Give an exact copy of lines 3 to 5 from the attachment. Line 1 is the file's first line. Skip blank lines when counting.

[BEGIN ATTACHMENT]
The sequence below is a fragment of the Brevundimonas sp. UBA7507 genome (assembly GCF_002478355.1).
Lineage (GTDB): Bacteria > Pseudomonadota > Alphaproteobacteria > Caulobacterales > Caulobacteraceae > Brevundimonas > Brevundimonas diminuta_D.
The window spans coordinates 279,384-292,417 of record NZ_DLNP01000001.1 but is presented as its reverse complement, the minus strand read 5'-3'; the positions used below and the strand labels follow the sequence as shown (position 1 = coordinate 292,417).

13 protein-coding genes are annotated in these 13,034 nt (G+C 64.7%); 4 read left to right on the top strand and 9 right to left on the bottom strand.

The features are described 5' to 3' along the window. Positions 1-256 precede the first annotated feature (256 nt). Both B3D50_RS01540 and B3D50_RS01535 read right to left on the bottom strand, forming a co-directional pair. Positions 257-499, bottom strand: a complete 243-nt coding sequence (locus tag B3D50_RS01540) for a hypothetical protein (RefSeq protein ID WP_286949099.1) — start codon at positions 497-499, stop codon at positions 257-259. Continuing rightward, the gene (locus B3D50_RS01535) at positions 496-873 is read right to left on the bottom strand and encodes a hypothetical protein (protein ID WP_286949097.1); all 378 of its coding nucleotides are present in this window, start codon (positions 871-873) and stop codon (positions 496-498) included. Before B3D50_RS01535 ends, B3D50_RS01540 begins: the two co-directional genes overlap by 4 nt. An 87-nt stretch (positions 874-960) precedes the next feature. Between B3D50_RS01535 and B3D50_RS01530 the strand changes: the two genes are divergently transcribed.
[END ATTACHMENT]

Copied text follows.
The window spans coordinates 279,384-292,417 of record NZ_DLNP01000001.1 but is presented as its reverse complement, the minus strand read 5'-3'; the positions used below and the strand labels follow the sequence as shown (position 1 = coordinate 292,417).

13 protein-coding genes are annotated in these 13,034 nt (G+C 64.7%); 4 read left to right on the top strand and 9 right to left on the bottom strand.

The features are described 5' to 3' along the window. Positions 1-256 precede the first annotated feature (256 nt). Both B3D50_RS01540 and B3D50_RS01535 read right to left on the bottom strand, forming a co-directional pair. Positions 257-499, bottom strand: a complete 243-nt coding sequence (locus tag B3D50_RS01540) for a hypothetical protein (RefSeq protein ID WP_286949099.1) — start codon at positions 497-499, stop codon at positions 257-259. Continuing rightward, the gene (locus B3D50_RS01535) at positions 496-873 is read right to left on the bottom strand and encodes a hypothetical protein (protein ID WP_286949097.1); all 378 of its coding nucleotides are present in this window, start codon (positions 871-873) and stop codon (positions 496-498) included. Before B3D50_RS01535 ends, B3D50_RS01540 begins: the two co-directional genes overlap by 4 nt. An 87-nt stretch (positions 874-960) precedes the next feature. Between B3D50_RS01535 and B3D50_RS01530 the strand changes: the two genes are divergently transcribed.